March 10, 2008

Say Anything Else

I have enjoyed introducing Firefly to our little community. I have not enjoyed some of the things people are saying to us. What ever happened to, "Congratulations"?

Typically I don't mind people's ill-thought-out comments too much; heaven knows I've made enough of them myself. But I've been a bit overwhelmed by the sheer volume of them lately--and by the fact that the exact same ones keep falling out of folks' mouths:
  1. "Where did she come from?"

  2. "I thought she would be darker."

  3. "So are you going to have to do cornrows and beads?"

  4. "You adopted [Puppy]? Really?"

  5. "How nice for you that you did this the easy way."
I know that we'll hear less of these as the novelty of Firefly wears off. But even just a week off would be nice right about now.

At least I've gotten my responses down pat.

March 05, 2008

How It Happened

Lisa asked this on the post about Ms B's pumping awesomeness:
I am wondering how you and Ms. B thought of/decided to do this. Did she offer or did you ask if she would be willing?

I am just curious because this is an option I never even thought of.
My response turned out to be pretty long, so I'm posting it here instead of in comments.

It was Ms B's offer. Our agency provided the context for it. It's pretty common for families at our agency to use breastmilk, usually through adoptive breastfeeding or milk donors. It's also not uncommon for placing moms to nurse at the hospital and there been several first moms who pumped for their kids after placement. So there was precedent for it and a supportive culture.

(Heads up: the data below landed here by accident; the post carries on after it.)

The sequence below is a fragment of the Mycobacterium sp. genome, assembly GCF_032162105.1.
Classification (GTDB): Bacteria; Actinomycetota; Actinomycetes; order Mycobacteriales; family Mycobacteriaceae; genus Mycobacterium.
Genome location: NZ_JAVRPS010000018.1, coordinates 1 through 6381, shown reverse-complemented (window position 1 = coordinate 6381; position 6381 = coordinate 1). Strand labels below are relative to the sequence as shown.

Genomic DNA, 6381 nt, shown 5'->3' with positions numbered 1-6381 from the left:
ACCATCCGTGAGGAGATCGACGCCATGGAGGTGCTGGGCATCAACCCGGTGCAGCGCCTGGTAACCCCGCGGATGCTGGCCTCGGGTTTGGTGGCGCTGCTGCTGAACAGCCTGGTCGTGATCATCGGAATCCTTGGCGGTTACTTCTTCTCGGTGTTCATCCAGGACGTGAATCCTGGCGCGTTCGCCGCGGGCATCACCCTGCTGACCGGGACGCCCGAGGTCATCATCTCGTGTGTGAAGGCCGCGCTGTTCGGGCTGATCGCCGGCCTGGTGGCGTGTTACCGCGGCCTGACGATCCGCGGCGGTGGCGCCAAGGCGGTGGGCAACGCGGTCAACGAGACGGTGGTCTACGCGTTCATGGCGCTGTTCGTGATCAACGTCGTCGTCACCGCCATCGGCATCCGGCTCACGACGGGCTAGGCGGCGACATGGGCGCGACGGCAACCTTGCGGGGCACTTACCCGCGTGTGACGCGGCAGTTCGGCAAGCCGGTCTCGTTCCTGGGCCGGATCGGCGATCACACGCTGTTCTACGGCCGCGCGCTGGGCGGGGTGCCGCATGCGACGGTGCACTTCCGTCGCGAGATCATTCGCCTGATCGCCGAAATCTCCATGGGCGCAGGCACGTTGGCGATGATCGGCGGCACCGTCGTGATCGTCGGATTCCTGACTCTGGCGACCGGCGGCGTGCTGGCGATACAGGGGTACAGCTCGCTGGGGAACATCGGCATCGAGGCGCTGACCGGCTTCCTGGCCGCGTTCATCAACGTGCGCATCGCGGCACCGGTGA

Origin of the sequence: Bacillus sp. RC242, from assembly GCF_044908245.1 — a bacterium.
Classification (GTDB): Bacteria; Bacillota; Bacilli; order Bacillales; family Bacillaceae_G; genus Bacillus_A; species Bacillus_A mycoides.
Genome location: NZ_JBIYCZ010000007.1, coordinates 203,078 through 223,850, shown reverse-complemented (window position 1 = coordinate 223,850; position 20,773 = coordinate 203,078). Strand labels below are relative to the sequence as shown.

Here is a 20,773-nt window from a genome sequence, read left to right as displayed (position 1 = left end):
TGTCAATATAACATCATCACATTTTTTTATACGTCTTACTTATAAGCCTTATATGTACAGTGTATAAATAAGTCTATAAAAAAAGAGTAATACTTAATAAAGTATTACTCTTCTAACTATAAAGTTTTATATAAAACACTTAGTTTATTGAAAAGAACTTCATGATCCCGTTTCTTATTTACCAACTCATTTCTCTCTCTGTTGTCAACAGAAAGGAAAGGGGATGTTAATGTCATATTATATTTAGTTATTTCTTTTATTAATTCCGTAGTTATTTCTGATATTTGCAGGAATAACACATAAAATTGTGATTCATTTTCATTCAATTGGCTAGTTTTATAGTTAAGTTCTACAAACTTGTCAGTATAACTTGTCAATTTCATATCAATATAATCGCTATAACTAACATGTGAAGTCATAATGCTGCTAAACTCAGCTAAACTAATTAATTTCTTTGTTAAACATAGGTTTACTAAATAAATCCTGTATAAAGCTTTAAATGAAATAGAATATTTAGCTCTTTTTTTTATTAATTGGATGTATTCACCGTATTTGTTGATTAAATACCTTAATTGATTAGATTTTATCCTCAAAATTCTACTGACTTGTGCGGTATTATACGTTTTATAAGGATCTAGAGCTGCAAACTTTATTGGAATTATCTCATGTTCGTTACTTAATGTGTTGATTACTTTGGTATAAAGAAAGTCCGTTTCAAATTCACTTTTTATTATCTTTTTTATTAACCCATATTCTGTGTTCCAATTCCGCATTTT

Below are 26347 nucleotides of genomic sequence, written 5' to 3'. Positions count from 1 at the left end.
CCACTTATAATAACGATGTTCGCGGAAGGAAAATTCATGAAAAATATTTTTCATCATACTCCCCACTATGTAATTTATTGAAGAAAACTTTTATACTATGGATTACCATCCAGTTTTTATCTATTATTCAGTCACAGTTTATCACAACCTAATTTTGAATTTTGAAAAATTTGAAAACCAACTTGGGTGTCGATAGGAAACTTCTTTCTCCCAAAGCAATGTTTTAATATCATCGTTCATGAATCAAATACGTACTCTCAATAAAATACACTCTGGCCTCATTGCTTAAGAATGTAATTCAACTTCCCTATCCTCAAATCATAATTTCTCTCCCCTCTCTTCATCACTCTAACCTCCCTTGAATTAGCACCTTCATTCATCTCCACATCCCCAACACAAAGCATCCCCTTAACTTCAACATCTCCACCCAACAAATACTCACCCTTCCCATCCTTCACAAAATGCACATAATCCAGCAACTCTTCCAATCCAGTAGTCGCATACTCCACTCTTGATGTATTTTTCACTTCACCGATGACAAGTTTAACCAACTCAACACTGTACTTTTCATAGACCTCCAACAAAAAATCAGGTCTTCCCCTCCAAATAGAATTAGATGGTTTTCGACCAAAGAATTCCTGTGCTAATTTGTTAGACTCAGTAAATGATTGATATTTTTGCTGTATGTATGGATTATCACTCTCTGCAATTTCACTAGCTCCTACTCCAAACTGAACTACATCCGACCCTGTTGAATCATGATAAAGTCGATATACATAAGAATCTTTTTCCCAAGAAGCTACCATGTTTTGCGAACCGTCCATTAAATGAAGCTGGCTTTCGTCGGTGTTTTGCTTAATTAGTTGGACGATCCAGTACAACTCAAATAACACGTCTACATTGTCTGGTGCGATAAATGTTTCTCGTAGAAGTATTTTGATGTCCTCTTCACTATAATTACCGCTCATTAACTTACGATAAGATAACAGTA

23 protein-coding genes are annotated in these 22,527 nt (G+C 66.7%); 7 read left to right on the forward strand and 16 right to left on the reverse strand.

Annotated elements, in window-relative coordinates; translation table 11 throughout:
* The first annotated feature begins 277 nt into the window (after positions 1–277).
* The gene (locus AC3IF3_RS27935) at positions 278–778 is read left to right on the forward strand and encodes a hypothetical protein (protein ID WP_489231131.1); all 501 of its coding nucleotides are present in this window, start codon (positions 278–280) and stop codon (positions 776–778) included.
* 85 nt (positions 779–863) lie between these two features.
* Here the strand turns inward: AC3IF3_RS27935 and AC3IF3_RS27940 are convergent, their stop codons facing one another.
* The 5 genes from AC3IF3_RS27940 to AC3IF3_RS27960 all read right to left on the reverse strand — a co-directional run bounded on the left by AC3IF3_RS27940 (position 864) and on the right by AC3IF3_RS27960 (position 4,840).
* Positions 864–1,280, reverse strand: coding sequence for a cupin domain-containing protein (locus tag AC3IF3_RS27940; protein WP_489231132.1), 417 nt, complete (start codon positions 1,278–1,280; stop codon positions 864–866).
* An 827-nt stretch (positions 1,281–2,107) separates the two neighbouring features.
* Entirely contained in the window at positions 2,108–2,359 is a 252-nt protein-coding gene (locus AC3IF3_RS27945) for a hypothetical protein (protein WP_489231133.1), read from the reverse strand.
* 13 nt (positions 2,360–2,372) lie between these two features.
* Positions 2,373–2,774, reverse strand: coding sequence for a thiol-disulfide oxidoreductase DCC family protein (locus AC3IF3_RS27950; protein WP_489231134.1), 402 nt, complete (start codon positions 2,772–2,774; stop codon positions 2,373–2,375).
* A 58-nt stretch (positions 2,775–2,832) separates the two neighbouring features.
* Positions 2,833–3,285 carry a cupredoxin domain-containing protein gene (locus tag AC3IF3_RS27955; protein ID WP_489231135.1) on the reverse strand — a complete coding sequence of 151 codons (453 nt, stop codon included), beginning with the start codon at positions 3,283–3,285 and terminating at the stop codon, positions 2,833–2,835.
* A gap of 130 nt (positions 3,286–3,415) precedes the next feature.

We talked about nursing at the hospital during our mediation. Ms B had absolutely no interest at that point. We said be completely supportive if she did want to. I think I also mentioned that we thought breastmilk was great and were a little bummed because adoptive breastfeeding isn't an option for me and we don't have any friends who could/would be milk donors for us. But also that Puppy had been exclusively formula-fed (aside from a handful of times he nursed with my sister-in-law) and was just dandy. It was all in the context of talking about a hospital plan and adoptive breastfeeding. There wasn't any hidden motive to try to convince her one way or the other.

I had met a first mom from the same agency who pumped for her twins and so had the idea in the back of my mind. It was one of those things that I figured would be awesome if it happened to come about, but over which I really had no control. As much as I would have liked to float the idea with Ms B, I think it would have been crossing a line as a prospective adoptive parent. It wouldn't have been any more appropriate for me to ask her to pump than to share an opinion on her choice about pain medication. That's my gut feeling about it; I'd be interested in hearing what different birth moms think. But I suppose we did let her know we were open to creative arrangements.